Theta Carmen DVD Player

Bless Theta’s sense of humour. By naming one player ‘Miles’ and another ‘Pearl’, the company showed how to appeal to a wide cross-section of customers and music tastes. The former could have been named for, say, Miles Davis or Buddy Miles or the Who, while the latter could be in honour of Pearl Bailey, Pearl Jam, Minnie Pearl, Janis Joplin or Tom Rapp. DaViD? Try Hal David, D W Griffith, David Lee Roth. Now we have Carmen, a DVD transport-only, which could be so-named for the opera, for Carmen McRae, or – and I’d like to think that this is the case given that it is a device purchased for visual as well as audible prowess – Carmen Miranda. This flexible nomenclature is no conceit: the Carmen is one of the most adaptable DVD devices I’ve ever encountered.

What’s debatable is whether or not it obviates the DaViD player. Given that just about every worthy A/V processor on the market has an array of on-board D/A converters, transports seem a more sensible way of distributing one’s funds; the savings in this case amount to over a grand: £3299 versus the DaViD’s £4650. And, despite the DaViD’s superior power supplies and chunkier case, Carmen boasts being “the next evolution of DVD transports by Theta. Using third generation DVD technology and new audio and video circuits developed in the last few months…” Hence, the video section could be superior to the DaViD’s, so a side-by-side demo is advised.

Carmen has allowed for every implementation of the 5in disc bar DVD-A and SACD, including 96kHz 24-bit compatibility, while good old CD is not neglected as this uses Pioneer’s dual-laser transport as its heart. It is therefore as careful of CD playback as it is of DVD. Moreover, it employs separate low-jitter crystal oscillators for independently processed video and audio. Taking this further, the audio and video circuits are completely separated to keep video noise away from the audio circuits and audio noise away from the video circuits.

Carmen uses fourteen highly filtered and regulated power supplies, comprised of multiple transformers for absolute isolation between circuits, and each supply and circuit features integral RF suppression for greater reduction of interference. The drive mechanism’s twin laser diodes are specified as 650nm for DVD and 780nm for CD, CD-R, CD-RW and VCD; the player had no problems with any of the CD-Rs or CD-RWs I tried, but – as we are continually advised by Barry Fox – don’t be too complacent, as writeable discs are hardly consistent. Special low-jitter digital servo circuits control the motor speed, laser tracking and focus, while other dedicated circuits use “sophisticated parametric statistical analysis” to correct errors on less than pristine discs bearing the ravages of fingerprints, dust and other ill-handling.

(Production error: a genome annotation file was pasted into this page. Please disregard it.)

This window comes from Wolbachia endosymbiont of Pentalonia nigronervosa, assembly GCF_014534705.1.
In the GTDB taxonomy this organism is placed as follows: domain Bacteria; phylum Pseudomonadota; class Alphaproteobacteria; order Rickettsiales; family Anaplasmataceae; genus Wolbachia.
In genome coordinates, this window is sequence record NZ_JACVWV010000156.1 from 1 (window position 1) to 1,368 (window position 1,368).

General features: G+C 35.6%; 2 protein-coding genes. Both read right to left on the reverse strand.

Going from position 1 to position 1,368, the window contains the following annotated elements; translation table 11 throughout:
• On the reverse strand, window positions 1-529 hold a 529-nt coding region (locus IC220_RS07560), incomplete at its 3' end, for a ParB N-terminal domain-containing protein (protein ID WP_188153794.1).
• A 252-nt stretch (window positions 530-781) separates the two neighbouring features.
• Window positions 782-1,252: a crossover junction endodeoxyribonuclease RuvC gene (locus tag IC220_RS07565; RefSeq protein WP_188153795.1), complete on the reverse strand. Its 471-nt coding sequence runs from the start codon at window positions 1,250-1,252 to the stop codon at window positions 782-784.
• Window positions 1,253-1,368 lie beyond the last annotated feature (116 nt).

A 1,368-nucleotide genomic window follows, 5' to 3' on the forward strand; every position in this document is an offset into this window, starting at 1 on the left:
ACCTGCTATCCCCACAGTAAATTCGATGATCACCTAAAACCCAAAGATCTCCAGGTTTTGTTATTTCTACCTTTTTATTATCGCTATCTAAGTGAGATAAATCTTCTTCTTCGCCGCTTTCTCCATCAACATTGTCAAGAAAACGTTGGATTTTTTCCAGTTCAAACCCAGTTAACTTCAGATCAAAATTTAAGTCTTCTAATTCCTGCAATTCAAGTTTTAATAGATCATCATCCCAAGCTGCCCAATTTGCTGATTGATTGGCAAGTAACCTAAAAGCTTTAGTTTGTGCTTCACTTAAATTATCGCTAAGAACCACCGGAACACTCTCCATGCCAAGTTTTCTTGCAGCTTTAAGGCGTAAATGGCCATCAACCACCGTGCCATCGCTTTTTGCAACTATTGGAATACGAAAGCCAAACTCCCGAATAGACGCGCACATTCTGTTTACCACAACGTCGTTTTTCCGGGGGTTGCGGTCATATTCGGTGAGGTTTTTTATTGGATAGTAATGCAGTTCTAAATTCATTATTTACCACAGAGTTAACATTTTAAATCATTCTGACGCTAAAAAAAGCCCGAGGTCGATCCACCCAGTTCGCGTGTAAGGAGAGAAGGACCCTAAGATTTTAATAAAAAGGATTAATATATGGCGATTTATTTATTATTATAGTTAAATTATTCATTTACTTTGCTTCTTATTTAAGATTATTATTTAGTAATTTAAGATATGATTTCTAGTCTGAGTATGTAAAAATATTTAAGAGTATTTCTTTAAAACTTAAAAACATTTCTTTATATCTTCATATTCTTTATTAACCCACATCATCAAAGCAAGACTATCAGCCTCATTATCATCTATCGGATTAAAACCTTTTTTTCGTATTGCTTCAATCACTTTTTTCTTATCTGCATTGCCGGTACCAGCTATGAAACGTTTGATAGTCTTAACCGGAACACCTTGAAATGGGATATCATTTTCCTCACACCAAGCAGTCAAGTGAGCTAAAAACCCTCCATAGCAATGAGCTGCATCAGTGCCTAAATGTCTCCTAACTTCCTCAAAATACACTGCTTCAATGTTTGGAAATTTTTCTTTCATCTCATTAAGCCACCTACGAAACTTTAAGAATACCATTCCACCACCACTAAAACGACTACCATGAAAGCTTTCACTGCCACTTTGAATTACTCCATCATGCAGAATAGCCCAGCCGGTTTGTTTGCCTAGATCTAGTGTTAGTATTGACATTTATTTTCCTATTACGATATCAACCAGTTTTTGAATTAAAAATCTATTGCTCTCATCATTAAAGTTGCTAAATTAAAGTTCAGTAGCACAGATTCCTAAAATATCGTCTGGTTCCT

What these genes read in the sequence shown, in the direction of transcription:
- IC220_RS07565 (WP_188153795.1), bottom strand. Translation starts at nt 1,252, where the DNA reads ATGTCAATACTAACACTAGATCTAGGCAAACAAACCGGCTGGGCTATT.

There’s much to remind you that this is based on a Pioneer transport; I discovered it when I used the Carmen’s nasty, crowded, non-illuminated, re-badged Pioneer remote and my DV-414 prang to life. Another ill-advised economy is that Theta, while adding a lavish metal front piece to the tray, stopped short of replacing the utterly cheesy plastic tray with a metal one, and failed to improve its operation. The tray action, without question, the noisiest, roughest-sounding I’ve come across, worse even than the £179 Wharfedale machine and my two-year-old Pioneer DV-414 (under $200 Stateside). For £3299, this thing should operate like a Leica. It’s enough to detract from the joys of ownership, like having a Ferrari with an incurable gearshift glitch. Shame on you, Theta.

As one who’s not too fussed about the graphic user displays – I remember MS-DOS, so anything else is high art – I won’t carp about the Carmen’s. Basically, it’s your standard fare with nested menus. In conjunction with the remote, you can deal with every single standard command known to DVD bar zoom facility. The minimalist front panel includes Stand-by, Display Dimmer, Stop, Play, Pause, Forward/Reverse Track, Low/High Speed Scan and Tray Open/Close. It’s clean and very Theta-ish, with a lucid display and a misleading air of opulence – the latter dispelled as soon as that tray opens. You sit there wondering how much they pay the guy who has the job of pouring sand onto the tray’s runners.

Carmen was slotted into two systems, both auditioned through five small Martin-Logans and a REL Strata III and viewed through a 29-in Panasonic 4:3 monitor. The first was the Lexicon MC-1 through Acurus and Marantz amplifiers, the second with the Musical Fidelity HTP processor and HT600 5-channel amplifier. Software ranged from a slew of new DTS-plus-Dolby-Digital-5.1-on-the-same-disc titles including Twister and the first three Lethal Weapon movies, separate DTS and Dolby Digital versions of Saving Private Ryan, and Dolby-only titles including Galaxy Quest, assorted Bond films, and some remastered Elvis movies. Music-only material, in addition to straight CDs, included a handful of Classic 96/24 discs.

However tempting it was to concentrate on the DVDs, I was continually drawn back to the sublime CD performance. And to call the Carmen’s playback ‘sublime’ when, in my other room, I was playing host to a Krell KPS25cs is high praise indeed; the latter costs seven-and-a-half times as much (although it does also feature a pre-amp and DAC). Which is why I fed the Carmen into the Krell for CD-to-CD comparisons. If you accept that the Krell is the – no, make that one of the indisputable kings of CD playback, then it’s understandable that it should outperform the more modest Carmen. Which it did in most parameters. But the Carmen did not act like 1/7th of a Krell. It didn’t quite match the Krell’s bass extension, nor was its top as sweet and smooth, but it sounded just as big and open, and had almost as much in the way of fine detail.